How Wearables Are Being Used For Social Good

Even the Embrace, a sleeping-bag like device to keep premature babies warm, can be considered a wearable.


Most wearables are focused on feeding off of self obsession: How many miles you ran in a day, how much stress you’re feeling, how many hours you slept last night. And while there’s obvious value in tracking personal health, it’s a tiny part of what the technology can ultimately do–especially in places where people earn less than $2 a day and aren’t thinking about buying the latest variation on a Fitbit.


“In the Bay Area, we’re pretty myopic about what wearables mean right now,” says Denise Gershbein, executive creative director at the design firm Frog. “A lot of folks are just chasing the idea of creating the next Fuelband and selling something big and then getting out.” Frog, by contrast, is working with organizations like UNICEF on finding opportunities to use wearables for social good.

Part of the process includes redefining what a “wearable” is. It doesn’t even have to include electronics, the designers argue–it just literally has to be something that someone wears to solve a problem.

UNICEF, for example, uses a simple armband to measure child nutrition in the developing world. If the paper measuring tape reaches into the correct color zone, a health worker knows the child is getting enough to eat. There’s no app involved.

Embrace, a tiny sleeping bag-like device for premature infants, is another low-tech example. In hospitals that can’t afford incubators, or that don’t have electricity, the warming device can keep babies alive using a simple design.

Of course, in both cases, a little added technology could potentially be useful–the armband could possibly send measurements to a digital database for better tracking, or a temperature monitor inside the infant warmer could allow doctors to monitor a baby remotely. It’s a question of finding the right balance of technology for any particular situation.

“We think about wearables being super technology oriented, and all about being worn on the wrist,” Gershbein says. “But I think it’s up to all of us to look at analog versions and digital versions. For social impact, it’s how do you have the best of both.”


Most wearables designed for social good do rely on more digital technology. Remedy, for example, is a Google Glass app that lets doctors in remote locations stream video to a major medical center. During a surgery or consultation, a more experienced doctor can offer real-time advice.

Other devices could be used to track patients in rural, hard-to-reach areas. A pregnant woman who might not otherwise have access to regular checkups, for example, could wear a device to monitor her vital signs or nutrition and send the data to a doctor or nurse in a city hundreds of miles away.

In the current Ebola crisis, some designers have suggested that low-cost wearables could be used to monitor patients remotely much of the time, so health care workers are at less risk of getting sick themselves. Another device could continuously monitor body temperature in healthy people to see track who might be ill.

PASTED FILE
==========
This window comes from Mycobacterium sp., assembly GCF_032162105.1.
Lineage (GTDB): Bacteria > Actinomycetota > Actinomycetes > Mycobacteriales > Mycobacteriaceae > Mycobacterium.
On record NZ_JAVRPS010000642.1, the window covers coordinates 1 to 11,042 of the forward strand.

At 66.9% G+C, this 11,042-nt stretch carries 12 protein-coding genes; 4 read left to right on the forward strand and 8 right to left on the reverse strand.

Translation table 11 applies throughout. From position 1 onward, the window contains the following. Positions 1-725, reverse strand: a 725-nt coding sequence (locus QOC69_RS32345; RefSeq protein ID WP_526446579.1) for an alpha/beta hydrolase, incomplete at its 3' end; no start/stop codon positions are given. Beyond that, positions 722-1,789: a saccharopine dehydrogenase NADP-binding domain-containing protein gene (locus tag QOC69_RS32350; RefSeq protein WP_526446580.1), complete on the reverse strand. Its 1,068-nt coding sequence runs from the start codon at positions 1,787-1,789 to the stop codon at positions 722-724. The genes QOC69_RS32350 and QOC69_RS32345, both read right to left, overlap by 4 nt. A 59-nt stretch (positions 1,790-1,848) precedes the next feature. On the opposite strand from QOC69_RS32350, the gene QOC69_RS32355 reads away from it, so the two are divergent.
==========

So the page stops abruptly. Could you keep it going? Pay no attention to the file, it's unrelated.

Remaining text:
Wearables can also enable remote, low-cost diagnosis, like Emotiv, a brain-reading headset that can help diagnose neurological diseases (for consumers with more money, it can also be used to help tame stress).

Wearable devices are also playing a growing role in keeping people safe. Smart bracelets like the Civil Rights Defender can trigger an alarm when an aid worker is in trouble. Several wearables are designed to protect women from attack, like Fearless, a device designed in India. Clip Fearless to a bra, and it claims to automatically detect if you’re being attacked and send your GPS coordinates to friends or the police. This jewelry can trigger a fake phone call in case of date rape.

But despite the increasing number of wearables created for good, designers like Gershbein are convinced that we’re only beginning to scratch the surface.


“We really should be looking beyond the walls of the Valley out to other use cases, whether it’s across the U.S. or across the world,” she says. “I think we also should be getting designers, researchers, anthropologists, and social impact folks all together to share use cases.”

“Right now startups sit in their rooms and design in a vacuum, and people like UNICEF are out in the field doing things, and they don’t often get to meet each other, and see what technologies we have and what use case that might address,” she says. “Personally I don’t want to see just another Apple watch on the market.”

About the author

Adele Peters is a staff writer at Fast Company who focuses on solutions to some of the world's largest problems, from climate change to homelessness. Previously, she worked with GOOD, BioLite, and the Sustainable Products and Solutions program at UC Berkeley, and contributed to the second edition of the bestselling book "Worldchanging: A User's Guide for the 21st Century."